DNS configuration

MailerQ relies on the DNS resolver functions that are standard installed on your system. The bad thing about these standard functions is that they are not very good, and they were never intended for high performance MTAs that do many DNS lookups at the same time. There is however also a nice thing about using the standard resolver functions: the DNS lookups of MailerQ return exactly the same results as the lookups done by system utilities like telnet, ping, openssl, dig, et cetera.

Since version 5.11, MailerQ relies on DNS-CPP internally. This is an asynchronous resolver that can handle many different concurrent requests efficiently, and also has support for DNSSEC. This library picks up /etc/resolv.conf and /etc/hosts normally, similar to getaddrinfo().

Unfortunately, for some domains the TTLs that are in DNS are very low, causing MailerQ to retry much too often. Some domains specify TTLs in the range of 0-30 seconds. To mitigate this, the minimum respected TTL is 60 seconds by default, since some domains specify 0 TTL which can cause lookups for every message. This incurs a significant performance penalty. To change this minimum value, the following config file option can be used:

dns-min-ttl:  120

This will make sure that the mininum respected TTL is 120 seconds. Note that the minimum allowed value should be greater than zero, since zero is explicitly disallowed due to the performance penalty.

Timeouts

Since 5.12, the timeouts on DNS requests can be configured in MailerQ. There are three settings for altering the timings. Naturally, settings from /etc/resolv.conf will be picked up first, and then the settings in MailerQ are applied on top of them. If the setting inside MailerQ is empty, the setting from resolv.conf will be kept.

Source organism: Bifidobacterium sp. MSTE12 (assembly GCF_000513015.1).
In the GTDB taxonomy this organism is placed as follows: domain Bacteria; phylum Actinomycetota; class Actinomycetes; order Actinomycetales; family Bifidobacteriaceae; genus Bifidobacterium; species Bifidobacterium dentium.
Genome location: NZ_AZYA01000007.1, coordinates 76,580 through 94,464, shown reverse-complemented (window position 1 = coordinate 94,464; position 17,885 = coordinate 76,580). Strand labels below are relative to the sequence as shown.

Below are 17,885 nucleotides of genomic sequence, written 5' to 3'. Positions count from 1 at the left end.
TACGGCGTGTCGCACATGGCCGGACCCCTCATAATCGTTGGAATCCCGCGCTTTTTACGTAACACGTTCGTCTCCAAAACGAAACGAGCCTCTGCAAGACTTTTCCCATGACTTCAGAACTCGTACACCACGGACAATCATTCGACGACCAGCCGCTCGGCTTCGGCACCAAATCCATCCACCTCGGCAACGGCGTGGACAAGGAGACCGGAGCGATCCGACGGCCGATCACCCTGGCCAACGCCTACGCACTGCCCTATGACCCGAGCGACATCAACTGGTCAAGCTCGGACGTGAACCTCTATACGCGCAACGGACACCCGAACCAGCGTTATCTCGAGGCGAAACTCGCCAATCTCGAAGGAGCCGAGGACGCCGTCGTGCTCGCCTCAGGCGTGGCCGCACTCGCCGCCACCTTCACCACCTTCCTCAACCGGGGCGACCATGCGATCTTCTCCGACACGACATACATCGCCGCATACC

dns-expire:     60.0
dns-spread:     15.0
dns-interval:    3.0

The dns-expire setting specifies when a request will be marked as failed. The dns-spread option sets after how many seconds MailerQ should contact a secondary nameserver in /etc/resolv.conf. This repeats until all nameservers have been contacted, or the expire is reached (whichever one comes first). The dns-interval specifies after how many seconds of waiting for a reply on the initial query, the query should be retransmitted.

Buffer size

DNS works over UDP, and so these packets may be lost at any point in the process, which means that they may have never been seen by the recursor, or the recursor has replied and we had to drop the packet. To prevent the latter problem, the dns-buffersize setting was introduced.

dns-buffersize:  1MB

This sets the receiving and sending buffer size. We recommend raising this as high as possible, since that makes the probability of dropped packets because the receive buffer is full significantly lower. Keep in mind that this is bound by the system limit on the receive buffer size, which can be altered with sysctl. To make it larger, use the following commands to tune the settings.

sysctl -w net.core.rmem_max=1000000
sysctl -w net.core.wmem_max=1000000

Rotation

If all nameservers in /etc/resolv.conf are local resolvers and have a similar resolving speed, we recommend adding the rotate option to /etc/resolv.conf. This will allow MailerQ to distribute the load across the nameservers randomly, performing a rudimentary load-balancing on it. See man 5 resolv.conf for more information on options.